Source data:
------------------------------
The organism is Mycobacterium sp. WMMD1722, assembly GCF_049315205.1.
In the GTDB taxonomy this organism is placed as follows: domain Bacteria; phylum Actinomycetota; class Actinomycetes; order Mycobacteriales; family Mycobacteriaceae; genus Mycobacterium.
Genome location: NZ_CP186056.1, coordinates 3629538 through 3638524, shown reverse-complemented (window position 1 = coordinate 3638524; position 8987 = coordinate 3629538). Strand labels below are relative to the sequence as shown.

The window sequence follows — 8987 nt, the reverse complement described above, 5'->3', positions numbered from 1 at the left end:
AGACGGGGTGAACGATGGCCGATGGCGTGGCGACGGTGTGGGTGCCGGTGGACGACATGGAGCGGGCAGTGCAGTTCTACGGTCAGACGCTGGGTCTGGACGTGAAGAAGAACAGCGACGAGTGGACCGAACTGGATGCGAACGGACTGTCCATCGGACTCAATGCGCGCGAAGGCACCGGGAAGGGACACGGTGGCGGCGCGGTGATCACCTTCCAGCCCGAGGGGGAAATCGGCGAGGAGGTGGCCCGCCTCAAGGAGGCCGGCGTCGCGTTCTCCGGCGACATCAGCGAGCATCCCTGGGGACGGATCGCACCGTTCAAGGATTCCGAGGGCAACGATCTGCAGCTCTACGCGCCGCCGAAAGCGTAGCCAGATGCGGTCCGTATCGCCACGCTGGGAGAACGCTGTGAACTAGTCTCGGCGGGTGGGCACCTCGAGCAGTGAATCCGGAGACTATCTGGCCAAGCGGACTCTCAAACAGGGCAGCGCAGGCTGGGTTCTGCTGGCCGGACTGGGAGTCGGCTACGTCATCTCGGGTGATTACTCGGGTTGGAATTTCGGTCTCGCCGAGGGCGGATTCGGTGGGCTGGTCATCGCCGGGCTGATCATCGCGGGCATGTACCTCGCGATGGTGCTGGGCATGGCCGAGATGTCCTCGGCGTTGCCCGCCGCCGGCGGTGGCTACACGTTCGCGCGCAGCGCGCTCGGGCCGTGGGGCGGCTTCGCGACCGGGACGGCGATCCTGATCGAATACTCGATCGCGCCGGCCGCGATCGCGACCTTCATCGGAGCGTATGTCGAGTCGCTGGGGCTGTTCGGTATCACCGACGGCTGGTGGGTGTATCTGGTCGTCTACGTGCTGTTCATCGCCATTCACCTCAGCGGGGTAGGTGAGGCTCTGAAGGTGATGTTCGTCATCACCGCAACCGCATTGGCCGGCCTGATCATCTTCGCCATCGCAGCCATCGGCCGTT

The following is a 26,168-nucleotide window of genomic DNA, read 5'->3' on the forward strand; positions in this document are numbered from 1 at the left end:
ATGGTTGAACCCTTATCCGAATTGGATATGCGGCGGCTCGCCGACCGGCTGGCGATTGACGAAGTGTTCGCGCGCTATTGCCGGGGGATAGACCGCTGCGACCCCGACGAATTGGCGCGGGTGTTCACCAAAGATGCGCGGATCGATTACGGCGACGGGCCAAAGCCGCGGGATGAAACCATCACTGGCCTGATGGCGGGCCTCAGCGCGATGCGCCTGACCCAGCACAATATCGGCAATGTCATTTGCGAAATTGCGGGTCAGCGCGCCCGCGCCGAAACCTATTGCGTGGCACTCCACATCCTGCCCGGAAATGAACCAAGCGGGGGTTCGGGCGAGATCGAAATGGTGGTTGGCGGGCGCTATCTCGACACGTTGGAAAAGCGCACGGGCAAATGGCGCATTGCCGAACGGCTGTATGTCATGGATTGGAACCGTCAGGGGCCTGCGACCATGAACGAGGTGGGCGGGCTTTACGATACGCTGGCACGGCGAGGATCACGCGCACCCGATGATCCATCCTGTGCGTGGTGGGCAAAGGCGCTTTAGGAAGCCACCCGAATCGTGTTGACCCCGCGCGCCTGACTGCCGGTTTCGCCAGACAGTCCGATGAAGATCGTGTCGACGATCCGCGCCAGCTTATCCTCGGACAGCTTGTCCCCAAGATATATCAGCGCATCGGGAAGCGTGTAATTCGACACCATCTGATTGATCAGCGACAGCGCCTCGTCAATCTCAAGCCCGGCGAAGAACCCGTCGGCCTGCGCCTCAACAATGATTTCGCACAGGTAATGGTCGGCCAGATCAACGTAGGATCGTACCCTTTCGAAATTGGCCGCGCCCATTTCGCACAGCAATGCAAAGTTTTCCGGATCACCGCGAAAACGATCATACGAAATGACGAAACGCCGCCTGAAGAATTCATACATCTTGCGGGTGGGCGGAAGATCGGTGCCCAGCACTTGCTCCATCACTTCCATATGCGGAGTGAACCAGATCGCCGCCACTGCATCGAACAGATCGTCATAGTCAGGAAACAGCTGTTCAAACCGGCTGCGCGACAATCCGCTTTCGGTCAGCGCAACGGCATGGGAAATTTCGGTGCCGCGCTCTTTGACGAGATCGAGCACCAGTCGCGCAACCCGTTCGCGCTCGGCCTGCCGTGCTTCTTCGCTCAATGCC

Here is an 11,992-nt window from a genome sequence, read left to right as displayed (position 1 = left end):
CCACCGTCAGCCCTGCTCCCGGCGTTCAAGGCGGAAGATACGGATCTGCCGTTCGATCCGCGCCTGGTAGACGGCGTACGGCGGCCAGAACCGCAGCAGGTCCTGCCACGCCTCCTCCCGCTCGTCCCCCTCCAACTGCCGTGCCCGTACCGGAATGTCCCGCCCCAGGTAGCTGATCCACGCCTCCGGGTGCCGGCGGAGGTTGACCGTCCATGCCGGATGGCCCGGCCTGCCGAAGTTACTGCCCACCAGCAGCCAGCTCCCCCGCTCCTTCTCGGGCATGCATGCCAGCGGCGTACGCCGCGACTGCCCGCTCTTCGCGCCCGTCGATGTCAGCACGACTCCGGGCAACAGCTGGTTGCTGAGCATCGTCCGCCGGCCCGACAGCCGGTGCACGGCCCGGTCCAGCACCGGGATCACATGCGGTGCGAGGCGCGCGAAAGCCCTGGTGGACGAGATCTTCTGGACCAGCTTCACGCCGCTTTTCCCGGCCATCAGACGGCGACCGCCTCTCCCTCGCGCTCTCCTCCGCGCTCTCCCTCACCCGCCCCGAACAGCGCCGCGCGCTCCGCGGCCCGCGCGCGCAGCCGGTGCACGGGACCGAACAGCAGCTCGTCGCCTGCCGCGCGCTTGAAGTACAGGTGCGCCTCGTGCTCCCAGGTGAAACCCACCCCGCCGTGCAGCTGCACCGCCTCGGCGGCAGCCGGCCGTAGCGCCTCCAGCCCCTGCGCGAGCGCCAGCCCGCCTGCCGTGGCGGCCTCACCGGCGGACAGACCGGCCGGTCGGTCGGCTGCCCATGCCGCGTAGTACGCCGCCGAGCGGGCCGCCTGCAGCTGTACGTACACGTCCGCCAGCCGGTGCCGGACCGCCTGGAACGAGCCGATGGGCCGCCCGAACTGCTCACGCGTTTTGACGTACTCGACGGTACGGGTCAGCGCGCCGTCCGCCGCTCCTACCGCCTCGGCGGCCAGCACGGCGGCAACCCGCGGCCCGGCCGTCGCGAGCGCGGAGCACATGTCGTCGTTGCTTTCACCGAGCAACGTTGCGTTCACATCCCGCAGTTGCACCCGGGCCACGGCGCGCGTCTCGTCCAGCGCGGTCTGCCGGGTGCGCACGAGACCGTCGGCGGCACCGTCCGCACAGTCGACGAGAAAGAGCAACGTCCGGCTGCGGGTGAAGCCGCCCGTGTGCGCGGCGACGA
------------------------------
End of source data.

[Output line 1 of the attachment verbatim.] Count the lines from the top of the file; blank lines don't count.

The organism is Mycobacterium sp. WMMD1722, assembly GCF_049315205.1.